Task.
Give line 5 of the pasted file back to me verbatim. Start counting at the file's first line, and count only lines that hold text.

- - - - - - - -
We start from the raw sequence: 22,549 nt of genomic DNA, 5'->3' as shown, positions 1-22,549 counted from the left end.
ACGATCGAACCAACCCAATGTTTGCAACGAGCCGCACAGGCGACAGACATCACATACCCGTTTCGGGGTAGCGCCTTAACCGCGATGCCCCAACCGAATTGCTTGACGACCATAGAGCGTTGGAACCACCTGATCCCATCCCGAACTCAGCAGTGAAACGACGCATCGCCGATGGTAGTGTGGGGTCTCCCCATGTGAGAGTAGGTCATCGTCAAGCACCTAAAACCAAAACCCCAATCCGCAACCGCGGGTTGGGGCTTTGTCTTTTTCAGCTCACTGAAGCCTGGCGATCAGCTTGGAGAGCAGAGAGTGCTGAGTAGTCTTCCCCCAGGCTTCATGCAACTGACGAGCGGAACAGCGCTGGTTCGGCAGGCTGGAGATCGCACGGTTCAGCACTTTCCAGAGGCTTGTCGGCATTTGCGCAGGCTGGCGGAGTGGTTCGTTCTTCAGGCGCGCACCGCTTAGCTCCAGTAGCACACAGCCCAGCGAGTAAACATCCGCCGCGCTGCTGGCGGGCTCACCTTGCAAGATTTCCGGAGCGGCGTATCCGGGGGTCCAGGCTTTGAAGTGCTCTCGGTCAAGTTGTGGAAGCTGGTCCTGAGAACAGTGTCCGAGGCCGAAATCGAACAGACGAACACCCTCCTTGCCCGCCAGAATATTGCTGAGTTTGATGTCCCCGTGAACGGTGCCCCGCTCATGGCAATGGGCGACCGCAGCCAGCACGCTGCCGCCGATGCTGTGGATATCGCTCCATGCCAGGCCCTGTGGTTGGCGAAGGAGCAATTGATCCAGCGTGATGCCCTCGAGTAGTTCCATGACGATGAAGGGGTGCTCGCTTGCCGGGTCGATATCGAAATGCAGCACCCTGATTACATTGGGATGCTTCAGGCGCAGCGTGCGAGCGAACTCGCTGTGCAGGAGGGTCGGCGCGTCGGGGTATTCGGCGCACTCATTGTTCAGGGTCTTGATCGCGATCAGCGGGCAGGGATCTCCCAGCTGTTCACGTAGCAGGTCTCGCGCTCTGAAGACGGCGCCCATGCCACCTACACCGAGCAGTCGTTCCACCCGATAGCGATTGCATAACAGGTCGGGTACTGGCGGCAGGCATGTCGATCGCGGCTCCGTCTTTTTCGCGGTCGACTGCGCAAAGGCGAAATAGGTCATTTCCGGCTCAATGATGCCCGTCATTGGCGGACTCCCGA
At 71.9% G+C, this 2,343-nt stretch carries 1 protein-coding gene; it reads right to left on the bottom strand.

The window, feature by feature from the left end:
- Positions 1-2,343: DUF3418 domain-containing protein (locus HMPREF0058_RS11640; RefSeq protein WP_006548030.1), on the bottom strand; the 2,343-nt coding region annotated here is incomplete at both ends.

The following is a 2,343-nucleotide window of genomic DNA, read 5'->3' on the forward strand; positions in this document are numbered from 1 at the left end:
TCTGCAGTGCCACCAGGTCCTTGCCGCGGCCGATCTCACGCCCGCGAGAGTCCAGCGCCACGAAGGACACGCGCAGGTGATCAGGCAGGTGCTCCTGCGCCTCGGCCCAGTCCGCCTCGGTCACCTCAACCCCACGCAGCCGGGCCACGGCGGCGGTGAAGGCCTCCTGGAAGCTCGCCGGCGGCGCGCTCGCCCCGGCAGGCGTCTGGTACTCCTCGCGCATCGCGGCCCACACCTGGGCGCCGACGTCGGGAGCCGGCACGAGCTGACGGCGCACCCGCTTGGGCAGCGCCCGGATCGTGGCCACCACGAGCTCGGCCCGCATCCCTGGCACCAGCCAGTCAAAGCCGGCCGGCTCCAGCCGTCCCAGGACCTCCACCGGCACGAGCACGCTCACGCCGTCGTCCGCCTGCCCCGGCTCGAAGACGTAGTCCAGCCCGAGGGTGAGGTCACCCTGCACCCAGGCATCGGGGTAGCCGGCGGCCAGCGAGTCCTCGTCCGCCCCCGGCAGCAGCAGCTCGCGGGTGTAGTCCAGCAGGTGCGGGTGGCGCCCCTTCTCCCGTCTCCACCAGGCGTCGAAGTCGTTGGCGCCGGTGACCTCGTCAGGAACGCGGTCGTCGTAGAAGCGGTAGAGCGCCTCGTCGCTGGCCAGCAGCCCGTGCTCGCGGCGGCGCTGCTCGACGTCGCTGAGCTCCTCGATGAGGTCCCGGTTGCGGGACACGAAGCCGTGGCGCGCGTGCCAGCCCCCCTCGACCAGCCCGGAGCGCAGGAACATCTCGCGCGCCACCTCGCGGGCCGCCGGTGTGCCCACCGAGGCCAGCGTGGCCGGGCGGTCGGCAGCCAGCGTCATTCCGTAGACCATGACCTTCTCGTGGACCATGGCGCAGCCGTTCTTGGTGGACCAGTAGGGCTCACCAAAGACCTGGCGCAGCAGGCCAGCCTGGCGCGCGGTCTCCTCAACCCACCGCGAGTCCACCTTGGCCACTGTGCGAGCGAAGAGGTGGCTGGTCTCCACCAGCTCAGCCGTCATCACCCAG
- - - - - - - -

- Positions 1-2,343: DUF3418 domain-containing protein (locus HMPREF0058_RS11640; RefSeq protein WP_006548030.1), on the bottom strand; the 2,343-nt coding region annotated here is incomplete at both ends.